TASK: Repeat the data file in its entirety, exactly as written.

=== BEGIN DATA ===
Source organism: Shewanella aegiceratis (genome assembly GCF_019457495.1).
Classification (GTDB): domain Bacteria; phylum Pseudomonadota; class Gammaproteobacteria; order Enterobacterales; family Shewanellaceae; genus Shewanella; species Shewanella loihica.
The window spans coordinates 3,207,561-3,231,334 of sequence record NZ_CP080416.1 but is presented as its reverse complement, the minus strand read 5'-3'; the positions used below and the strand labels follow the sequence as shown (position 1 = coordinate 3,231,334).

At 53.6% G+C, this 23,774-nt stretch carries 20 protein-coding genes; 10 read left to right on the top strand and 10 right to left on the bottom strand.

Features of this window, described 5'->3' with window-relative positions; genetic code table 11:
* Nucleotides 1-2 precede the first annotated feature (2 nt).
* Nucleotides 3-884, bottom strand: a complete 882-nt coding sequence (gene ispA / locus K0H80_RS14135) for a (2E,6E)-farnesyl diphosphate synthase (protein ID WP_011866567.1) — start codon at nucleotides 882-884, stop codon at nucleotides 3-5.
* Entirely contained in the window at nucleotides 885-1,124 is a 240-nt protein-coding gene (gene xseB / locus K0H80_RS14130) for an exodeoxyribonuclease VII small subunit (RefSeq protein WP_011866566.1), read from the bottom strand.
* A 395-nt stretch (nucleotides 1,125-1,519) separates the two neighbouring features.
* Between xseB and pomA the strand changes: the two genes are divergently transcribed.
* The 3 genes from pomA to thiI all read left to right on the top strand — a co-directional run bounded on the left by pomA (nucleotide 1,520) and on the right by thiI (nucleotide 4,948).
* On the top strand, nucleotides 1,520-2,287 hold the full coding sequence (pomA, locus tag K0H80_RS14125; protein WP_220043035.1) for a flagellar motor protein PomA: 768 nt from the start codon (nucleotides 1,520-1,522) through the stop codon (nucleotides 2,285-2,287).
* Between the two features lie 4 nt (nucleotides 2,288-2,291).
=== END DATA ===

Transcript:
Source organism: Shewanella aegiceratis (genome assembly GCF_019457495.1).
Classification (GTDB): domain Bacteria; phylum Pseudomonadota; class Gammaproteobacteria; order Enterobacterales; family Shewanellaceae; genus Shewanella; species Shewanella loihica.
The window spans coordinates 3,207,561-3,231,334 of sequence record NZ_CP080416.1 but is presented as its reverse complement, the minus strand read 5'-3'; the positions used below and the strand labels follow the sequence as shown (position 1 = coordinate 3,231,334).

At 53.6% G+C, this 23,774-nt stretch carries 20 protein-coding genes; 10 read left to right on the top strand and 10 right to left on the bottom strand.

Features of this window, described 5'->3' with window-relative positions; genetic code table 11:
* Nucleotides 1-2 precede the first annotated feature (2 nt).
* Nucleotides 3-884, bottom strand: a complete 882-nt coding sequence (gene ispA / locus K0H80_RS14135) for a (2E,6E)-farnesyl diphosphate synthase (protein ID WP_011866567.1) — start codon at nucleotides 882-884, stop codon at nucleotides 3-5.
* Entirely contained in the window at nucleotides 885-1,124 is a 240-nt protein-coding gene (gene xseB / locus K0H80_RS14130) for an exodeoxyribonuclease VII small subunit (RefSeq protein WP_011866566.1), read from the bottom strand.
* A 395-nt stretch (nucleotides 1,125-1,519) separates the two neighbouring features.
* Between xseB and pomA the strand changes: the two genes are divergently transcribed.
* The 3 genes from pomA to thiI all read left to right on the top strand — a co-directional run bounded on the left by pomA (nucleotide 1,520) and on the right by thiI (nucleotide 4,948).
* On the top strand, nucleotides 1,520-2,287 hold the full coding sequence (pomA, locus tag K0H80_RS14125; protein WP_220043035.1) for a flagellar motor protein PomA: 768 nt from the start codon (nucleotides 1,520-1,522) through the stop codon (nucleotides 2,285-2,287).
* Between the two features lie 4 nt (nucleotides 2,288-2,291).